the Other Side

Early this month, I dropped by a local job/career fair. This time, I was on the other side; I was one who currently had a job and was no longer a student. On impromptu, I stood-in to represent a company for a brief 20 minutes which ultimately became the highlight of my day.

As I walked around to see what job opportunities were available and speaking to some people, I took note of some observations:

  • Be confident. Take comfort in knowing that there are employer reps who are new to this as much as you are. If you are a job seeker, know that the employer reps want to talk to you as much as you want to talk to them; otherwise, they wouldn’t be there. If you are an employer rep, speak confidently – you have the advantage, the power to hire; represent well.
  • Job Seekers: If you are with your friend and are looking for the same type of jobs, make sure you have your friend introduce himself (instead of introducing him as well). However, the employer may remember you as one who takes initiative, thus leaving a stronger impression.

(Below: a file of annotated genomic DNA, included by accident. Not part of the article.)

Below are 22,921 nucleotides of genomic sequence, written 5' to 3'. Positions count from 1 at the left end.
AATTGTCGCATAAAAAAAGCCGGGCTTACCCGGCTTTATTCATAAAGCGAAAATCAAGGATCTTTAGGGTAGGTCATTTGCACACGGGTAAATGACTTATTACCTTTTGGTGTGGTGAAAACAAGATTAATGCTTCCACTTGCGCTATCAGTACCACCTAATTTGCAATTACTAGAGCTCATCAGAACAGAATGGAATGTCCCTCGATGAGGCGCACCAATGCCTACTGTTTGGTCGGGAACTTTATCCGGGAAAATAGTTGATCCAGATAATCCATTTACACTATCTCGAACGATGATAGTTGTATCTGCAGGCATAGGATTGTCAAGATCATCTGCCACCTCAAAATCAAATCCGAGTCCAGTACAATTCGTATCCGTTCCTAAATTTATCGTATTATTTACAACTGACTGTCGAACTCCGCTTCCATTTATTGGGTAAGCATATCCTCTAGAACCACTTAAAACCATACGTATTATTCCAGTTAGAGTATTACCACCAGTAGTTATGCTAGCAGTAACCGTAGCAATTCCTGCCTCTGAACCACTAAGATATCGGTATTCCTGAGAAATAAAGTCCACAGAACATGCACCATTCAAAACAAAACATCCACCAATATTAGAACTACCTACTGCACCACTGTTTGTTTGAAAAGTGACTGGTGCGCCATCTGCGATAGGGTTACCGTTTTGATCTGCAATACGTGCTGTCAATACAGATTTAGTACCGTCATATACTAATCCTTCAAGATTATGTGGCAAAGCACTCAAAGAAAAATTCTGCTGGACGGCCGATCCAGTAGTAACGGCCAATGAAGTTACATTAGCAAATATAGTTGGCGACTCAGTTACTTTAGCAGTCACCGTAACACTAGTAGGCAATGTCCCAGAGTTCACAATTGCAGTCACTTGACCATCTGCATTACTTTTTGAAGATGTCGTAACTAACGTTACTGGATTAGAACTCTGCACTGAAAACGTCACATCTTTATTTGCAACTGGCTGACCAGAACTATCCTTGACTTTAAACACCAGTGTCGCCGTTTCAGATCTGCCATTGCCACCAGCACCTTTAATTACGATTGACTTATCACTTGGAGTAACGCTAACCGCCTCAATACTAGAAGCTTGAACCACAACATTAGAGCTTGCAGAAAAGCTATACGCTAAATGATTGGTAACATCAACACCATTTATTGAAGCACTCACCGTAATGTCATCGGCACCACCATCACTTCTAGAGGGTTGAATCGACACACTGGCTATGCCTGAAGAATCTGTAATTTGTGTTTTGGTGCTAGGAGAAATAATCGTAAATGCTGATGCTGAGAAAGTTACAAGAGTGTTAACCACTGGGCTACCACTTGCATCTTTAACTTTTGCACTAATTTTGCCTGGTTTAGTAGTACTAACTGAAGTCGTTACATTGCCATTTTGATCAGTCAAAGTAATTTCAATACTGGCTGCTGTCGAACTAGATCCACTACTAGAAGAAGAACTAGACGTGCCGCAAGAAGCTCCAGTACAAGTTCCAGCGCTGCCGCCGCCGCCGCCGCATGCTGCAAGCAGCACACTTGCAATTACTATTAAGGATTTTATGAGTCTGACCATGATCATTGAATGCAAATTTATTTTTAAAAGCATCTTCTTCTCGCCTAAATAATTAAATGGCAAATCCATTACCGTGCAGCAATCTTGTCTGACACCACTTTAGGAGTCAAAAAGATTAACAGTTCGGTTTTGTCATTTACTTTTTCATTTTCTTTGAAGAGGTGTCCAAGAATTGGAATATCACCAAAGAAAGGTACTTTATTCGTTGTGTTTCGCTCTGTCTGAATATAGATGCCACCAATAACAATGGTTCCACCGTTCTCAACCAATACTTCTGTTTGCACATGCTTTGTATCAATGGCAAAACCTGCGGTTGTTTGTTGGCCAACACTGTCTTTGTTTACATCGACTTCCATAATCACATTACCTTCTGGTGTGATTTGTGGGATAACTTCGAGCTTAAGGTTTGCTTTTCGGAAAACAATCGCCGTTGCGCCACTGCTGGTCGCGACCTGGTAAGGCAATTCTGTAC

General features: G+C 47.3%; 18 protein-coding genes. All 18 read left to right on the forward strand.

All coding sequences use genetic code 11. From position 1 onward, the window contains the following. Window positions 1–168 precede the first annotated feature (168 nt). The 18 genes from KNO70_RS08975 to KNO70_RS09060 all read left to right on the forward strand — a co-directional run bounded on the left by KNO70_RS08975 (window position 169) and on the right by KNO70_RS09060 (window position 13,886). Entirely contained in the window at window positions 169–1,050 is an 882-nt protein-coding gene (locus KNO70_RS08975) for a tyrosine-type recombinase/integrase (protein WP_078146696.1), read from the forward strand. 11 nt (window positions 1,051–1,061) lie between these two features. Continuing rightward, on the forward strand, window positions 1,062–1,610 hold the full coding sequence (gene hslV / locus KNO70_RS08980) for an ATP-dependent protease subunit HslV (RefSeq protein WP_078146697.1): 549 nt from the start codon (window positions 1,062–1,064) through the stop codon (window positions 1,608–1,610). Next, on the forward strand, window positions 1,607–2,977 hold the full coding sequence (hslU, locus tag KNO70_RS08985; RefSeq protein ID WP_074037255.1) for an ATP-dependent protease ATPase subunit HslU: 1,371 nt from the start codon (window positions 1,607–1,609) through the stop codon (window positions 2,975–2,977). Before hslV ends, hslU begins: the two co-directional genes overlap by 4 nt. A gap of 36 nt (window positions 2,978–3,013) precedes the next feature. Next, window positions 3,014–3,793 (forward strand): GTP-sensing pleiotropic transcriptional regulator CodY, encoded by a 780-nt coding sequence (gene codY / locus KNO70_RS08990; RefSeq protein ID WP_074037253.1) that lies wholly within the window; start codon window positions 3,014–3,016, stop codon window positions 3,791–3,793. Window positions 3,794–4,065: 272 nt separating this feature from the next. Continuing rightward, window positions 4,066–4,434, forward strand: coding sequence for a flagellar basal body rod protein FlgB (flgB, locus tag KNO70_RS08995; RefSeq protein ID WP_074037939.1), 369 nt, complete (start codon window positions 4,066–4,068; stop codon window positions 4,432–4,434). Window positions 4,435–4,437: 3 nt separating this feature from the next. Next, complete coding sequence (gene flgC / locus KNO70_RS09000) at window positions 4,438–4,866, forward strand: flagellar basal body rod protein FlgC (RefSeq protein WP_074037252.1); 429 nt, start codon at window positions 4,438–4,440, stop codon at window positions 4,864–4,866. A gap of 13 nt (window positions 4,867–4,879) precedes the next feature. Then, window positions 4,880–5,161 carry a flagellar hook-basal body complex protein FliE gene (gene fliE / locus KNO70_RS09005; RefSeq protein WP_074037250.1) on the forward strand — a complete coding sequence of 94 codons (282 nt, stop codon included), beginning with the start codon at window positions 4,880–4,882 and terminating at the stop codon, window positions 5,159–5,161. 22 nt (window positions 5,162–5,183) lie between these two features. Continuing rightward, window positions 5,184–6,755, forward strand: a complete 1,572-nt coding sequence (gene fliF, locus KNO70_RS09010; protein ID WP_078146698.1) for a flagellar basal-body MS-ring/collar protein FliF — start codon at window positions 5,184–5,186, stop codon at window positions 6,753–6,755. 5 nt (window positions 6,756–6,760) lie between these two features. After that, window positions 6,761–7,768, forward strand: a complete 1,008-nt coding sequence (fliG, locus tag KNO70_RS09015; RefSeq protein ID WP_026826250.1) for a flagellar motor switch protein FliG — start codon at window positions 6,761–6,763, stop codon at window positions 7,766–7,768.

• Employers: have material available that describes what your company does and where you are located, especially if your focus is in a specialized field. If a prospect doesn’t recognize your company, chances are that they won’t recognize your product (unless you are a company that has a very well known product across all industries). Otherwise, you will find that you are trying to explain who you are most of the time.
  • Job Seekers: Don’t force your résumé onto a company just because you have a pile that you want to get rid of, especially if the company encourages you to apply online and if you express that you don’t really want to relocate. I am very tempted to toss those out and even if I don’t, I put them in a different pile. I think if someone genuinely likes you, they will ask for and take your résumé gladly (and put an A+ on it, as someone noted).
  • Employers: Learn the local lingo. If you are hiring through local schools, note their job search engine names (e.g. “Job Mine”) so you can help students find you. Note to self: know which terms you’re hiring for and whether they should apply online, in person, or via the school.
  • Employers: Grab a bite before the fair. You will meet people all day and if you are by yourself, you risk losing great potentials or starving. I was at one booth where there were two people who wanted to find out more about a camp (much like Camp Goodtimes), but the booth was empty.

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